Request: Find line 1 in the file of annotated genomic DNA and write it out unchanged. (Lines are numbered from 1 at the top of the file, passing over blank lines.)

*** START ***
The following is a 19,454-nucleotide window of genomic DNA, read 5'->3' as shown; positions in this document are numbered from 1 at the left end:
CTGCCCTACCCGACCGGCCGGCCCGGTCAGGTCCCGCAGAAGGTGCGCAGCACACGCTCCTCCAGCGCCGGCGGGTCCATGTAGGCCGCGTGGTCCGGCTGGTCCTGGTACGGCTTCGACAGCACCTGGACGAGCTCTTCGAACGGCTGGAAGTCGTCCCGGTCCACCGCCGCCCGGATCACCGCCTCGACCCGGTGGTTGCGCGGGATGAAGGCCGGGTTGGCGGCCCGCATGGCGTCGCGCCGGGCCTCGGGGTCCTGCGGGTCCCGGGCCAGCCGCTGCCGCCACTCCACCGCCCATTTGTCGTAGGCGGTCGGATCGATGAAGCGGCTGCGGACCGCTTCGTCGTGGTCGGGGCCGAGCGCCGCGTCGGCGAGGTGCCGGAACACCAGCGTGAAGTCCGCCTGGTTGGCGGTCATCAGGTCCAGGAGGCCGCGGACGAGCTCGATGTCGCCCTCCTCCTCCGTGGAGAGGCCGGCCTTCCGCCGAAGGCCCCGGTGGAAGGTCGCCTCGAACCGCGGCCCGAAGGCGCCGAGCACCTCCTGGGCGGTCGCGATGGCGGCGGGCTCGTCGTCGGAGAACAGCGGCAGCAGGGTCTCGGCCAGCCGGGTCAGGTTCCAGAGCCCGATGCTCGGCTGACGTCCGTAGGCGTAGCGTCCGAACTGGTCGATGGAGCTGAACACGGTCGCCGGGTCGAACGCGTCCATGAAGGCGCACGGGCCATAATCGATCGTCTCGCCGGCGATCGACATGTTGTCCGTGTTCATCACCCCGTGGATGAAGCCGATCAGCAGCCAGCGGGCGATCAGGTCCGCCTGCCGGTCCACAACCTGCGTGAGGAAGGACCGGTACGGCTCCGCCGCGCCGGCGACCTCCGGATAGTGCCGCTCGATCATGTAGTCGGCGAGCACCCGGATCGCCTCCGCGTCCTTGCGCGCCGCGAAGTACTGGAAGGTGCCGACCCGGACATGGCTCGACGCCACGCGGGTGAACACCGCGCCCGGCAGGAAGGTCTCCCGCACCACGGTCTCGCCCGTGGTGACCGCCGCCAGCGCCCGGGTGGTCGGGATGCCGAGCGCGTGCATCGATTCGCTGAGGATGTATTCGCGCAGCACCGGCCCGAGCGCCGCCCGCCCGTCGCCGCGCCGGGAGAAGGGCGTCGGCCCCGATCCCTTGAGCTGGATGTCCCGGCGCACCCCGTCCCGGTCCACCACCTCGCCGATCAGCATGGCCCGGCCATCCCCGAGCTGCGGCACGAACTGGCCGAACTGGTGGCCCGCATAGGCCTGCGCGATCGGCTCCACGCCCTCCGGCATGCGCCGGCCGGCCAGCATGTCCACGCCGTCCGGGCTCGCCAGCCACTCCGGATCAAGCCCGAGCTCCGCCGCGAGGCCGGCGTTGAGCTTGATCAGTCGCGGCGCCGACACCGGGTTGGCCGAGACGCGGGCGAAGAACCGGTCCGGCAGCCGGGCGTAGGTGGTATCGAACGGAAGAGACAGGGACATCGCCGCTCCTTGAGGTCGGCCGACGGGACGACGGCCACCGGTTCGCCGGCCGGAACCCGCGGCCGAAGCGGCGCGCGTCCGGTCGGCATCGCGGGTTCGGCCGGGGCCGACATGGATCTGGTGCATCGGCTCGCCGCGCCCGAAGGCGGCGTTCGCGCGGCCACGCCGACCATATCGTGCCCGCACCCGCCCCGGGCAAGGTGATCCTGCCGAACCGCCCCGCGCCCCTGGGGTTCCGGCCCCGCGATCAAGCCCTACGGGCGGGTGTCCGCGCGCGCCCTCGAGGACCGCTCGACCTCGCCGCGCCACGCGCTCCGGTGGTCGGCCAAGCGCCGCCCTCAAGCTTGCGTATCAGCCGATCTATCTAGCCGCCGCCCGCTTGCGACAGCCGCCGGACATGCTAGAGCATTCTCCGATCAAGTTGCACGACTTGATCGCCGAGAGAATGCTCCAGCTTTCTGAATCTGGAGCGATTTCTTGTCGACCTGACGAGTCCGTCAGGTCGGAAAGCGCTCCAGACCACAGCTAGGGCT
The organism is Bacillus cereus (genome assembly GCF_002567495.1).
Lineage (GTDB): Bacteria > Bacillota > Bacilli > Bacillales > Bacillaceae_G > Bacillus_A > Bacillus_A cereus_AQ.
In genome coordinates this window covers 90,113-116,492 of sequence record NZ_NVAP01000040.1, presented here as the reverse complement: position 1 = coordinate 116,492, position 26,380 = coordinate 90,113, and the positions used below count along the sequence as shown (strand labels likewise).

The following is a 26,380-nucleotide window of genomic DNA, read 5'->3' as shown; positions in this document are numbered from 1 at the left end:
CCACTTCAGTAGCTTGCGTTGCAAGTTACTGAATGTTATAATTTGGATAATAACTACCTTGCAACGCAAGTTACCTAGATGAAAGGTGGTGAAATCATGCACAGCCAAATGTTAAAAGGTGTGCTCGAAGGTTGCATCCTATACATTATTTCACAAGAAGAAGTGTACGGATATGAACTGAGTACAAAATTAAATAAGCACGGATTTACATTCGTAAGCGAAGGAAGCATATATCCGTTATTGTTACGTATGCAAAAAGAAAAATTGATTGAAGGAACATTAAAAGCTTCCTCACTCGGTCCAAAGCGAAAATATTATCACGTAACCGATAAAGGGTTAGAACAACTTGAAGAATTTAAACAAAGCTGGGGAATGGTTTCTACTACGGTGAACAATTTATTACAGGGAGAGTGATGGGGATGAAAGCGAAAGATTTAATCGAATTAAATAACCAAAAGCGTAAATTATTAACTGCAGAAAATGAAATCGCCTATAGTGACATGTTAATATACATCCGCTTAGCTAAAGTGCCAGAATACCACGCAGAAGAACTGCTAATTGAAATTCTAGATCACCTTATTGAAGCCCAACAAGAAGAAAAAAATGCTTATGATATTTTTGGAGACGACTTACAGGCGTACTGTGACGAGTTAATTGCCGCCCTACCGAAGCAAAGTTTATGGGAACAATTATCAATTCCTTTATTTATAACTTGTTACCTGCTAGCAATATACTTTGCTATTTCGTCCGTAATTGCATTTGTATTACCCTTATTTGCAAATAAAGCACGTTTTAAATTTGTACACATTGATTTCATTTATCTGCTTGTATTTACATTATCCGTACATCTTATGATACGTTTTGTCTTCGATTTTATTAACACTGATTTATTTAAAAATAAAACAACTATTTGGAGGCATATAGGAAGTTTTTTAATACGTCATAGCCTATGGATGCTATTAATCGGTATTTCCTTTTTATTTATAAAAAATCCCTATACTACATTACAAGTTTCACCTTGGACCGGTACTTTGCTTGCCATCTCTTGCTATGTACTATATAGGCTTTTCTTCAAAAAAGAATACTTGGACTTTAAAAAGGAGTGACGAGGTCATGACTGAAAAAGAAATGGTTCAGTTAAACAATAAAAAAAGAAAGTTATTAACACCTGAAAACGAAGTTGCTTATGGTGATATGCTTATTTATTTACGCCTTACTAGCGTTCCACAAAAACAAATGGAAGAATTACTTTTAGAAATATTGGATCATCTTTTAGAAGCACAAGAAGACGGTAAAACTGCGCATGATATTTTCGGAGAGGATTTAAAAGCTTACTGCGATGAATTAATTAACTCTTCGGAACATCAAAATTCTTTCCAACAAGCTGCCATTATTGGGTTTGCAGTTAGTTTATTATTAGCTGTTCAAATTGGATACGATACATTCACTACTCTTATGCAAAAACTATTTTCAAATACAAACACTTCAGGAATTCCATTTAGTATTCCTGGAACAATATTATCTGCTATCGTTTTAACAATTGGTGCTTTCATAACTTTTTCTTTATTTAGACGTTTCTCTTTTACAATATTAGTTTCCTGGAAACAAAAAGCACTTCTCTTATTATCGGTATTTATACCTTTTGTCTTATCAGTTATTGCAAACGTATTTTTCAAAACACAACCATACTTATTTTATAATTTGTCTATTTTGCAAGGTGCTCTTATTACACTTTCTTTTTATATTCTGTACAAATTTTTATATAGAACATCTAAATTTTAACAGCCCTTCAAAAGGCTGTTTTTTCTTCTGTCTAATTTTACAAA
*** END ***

The following is a 19,454-nucleotide window of genomic DNA, read 5'->3' as shown; positions in this document are numbered from 1 at the left end: